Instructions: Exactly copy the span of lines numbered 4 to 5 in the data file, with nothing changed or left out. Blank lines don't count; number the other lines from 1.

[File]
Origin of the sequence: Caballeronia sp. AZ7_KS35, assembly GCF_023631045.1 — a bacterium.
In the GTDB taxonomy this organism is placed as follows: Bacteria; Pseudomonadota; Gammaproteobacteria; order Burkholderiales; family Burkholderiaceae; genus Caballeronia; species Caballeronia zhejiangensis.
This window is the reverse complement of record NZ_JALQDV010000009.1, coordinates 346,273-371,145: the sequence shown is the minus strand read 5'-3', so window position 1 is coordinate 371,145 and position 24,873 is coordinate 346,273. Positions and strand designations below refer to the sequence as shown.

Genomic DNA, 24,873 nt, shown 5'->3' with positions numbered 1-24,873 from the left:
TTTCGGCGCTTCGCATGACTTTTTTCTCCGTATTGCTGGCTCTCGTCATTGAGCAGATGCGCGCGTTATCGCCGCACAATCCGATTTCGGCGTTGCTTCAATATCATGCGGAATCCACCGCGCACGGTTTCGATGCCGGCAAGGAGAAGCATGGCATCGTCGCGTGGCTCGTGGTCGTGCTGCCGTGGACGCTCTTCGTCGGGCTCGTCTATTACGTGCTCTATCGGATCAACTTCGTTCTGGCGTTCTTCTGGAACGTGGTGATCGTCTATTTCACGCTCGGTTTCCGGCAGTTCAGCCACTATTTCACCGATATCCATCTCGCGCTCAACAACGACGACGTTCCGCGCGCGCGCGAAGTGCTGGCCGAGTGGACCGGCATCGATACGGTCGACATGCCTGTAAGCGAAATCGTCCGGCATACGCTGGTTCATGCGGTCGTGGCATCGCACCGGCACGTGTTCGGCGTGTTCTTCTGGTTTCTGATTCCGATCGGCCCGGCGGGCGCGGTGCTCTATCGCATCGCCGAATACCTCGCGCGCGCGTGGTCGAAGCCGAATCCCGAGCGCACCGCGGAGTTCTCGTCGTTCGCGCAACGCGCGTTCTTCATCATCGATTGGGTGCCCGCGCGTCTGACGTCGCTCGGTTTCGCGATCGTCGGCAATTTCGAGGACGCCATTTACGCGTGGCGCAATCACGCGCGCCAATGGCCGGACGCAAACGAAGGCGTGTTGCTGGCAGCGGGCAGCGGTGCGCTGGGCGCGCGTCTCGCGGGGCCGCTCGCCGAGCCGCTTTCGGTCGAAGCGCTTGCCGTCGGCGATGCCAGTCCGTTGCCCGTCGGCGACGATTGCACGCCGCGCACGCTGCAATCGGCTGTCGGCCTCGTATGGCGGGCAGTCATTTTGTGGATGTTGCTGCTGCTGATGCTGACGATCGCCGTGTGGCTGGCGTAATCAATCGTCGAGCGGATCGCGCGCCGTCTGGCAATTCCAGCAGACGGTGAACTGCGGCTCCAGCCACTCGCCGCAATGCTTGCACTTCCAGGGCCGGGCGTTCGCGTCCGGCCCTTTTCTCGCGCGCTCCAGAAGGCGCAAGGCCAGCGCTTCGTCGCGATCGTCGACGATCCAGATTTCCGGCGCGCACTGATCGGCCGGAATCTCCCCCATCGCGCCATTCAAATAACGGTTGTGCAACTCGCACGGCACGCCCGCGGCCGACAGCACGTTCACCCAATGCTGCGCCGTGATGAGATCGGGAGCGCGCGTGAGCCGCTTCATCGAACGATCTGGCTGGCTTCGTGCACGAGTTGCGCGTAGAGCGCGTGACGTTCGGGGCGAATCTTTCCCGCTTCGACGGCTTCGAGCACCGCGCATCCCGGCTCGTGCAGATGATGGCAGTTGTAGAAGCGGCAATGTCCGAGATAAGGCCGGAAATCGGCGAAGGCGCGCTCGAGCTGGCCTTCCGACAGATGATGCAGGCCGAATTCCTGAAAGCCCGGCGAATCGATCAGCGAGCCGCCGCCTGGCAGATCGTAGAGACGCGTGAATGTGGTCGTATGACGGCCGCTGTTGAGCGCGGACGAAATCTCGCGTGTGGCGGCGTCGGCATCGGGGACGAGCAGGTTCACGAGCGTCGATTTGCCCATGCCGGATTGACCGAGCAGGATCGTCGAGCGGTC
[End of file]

Genomic DNA, 24,873 nt, shown 5'->3' with positions numbered 1-24,873 from the left:
TTTCGGCGCTTCGCATGACTTTTTTCTCCGTATTGCTGGCTCTCGTCATTGAGCAGATGCGCGCGTTATCGCCGCACAATCCGATTTCGGCGTTGCTTCAATATCATGCGGAATCCACCGCGCACGGTTTCGATGCCGGCAAGGAGAAGCATGGCATCGTCGCGTGGCTCGTGGTCGTGCTGCCGTGGACGCTCTTCGTCGGGCTCGTCTATTACGTGCTCTATCGGATCAACTTCGTTCTGGCGTTCTTCTGGAACGTGGTGATCGTCTATTTCACGCTCGGTTTCCGGCAGTTCAGCCACTATTTCACCGATATCCATCTCGCGCTCAACAACGACGACGTTCCGCGCGCGCGCGAAGTGCTGGCCGAGTGGACCGGCATCGATACGGTCGACATGCCTGTAAGCGAAATCGTCCGGCATACGCTGGTTCATGCGGTCGTGGCATCGCACCGGCACGTGTTCGGCGTGTTCTTCTGGTTTCTGATTCCGATCGGCCCGGCGGGCGCGGTGCTCTATCGCATCGCCGAATACCTCGCGCGCGCGTGGTCGAAGCCGAATCCCGAGCGCACCGCGGAGTTCTCGTCGTTCGCGCAACGCGCGTTCTTCATCATCGATTGGGTGCCCGCGCGTCTGACGTCGCTCGGTTTCGCGATCGTCGGCAATTTCGAGGACGCCATTTACGCGTGGCGCAATCACGCGCGCCAATGGCCGGACGCAAACGAAGGCGTGTTGCTGGCAGCGGGCAGCGGTGCGCTGGGCGCGCGTCTCGCGGGGCCGCTCGCCGAGCCGCTTTCGGTCGAAGCGCTTGCCGTCGGCGATGCCAGTCCGTTGCCCGTCGGCGACGATTGCACGCCGCGCACGCTGCAATCGGCTGTCGGCCTCGTATGGCGGGCAGTCATTTTGTGGATGTTGCTGCTGCTGATGCTGACGATCGCCGTGTGGCTGGCGTAATCAATCGTCGAGCGGATCGCGCGCCGTCTGGCAATTCCAGCAGACGGTGAACTGCGGCTCCAGCCACTCGCCGCAATGCTTGCACTTCCAGGGCCGGGCGTTCGCGTCCGGCCCTTTTCTCGCGCGCTCCAGAAGGCGCAAGGCCAGCGCTTCGTCGCGATCGTCGACGATCCAGATTTCCGGCGCGCACTGATCGGCCGGAATCTCCCCCATCGCGCCATTCAAATAACGGTTGTGCAACTCGCACGGCACGCCCGCGGCCGACAGCACGTTCACCCAATGCTGCGCCGTGATGAGATCGGGAGCGCGCGTGAGCCGCTTCATCGAACGATCTGGCTGGCTTCGTGCACGAGTTGCGCGTAGAGCGCGTGACGTTCGGGGCGAATCTTTCCCGCTTCGACGGCTTCGAGCACCGCGCATCCCGGCTCGTGCAGATGATGGCAGTTGTAGAAGCGGCAATGTCCGAGATAAGGCCGGAAATCGGCGAAGGCGCGCTCGAGCTGGCCTTCCGACAGATGATGCAGGCCGAATTCCTGAAAGCCCGGCGAATCGATCAGCGAGCCGCCGCCTGGCAGATCGTAGAGACGCGTGAATGTGGTCGTATGACGGCCGCTGTTGAGCGCGGACGAAATCTCGCGTGTGGCGGCGTCGGCATCGGGGACGAGCAGGTTCACGAGCGTCGATTTGCCCATGCCGGATTGACCGAGCAGGATCGTCGAGCGGTC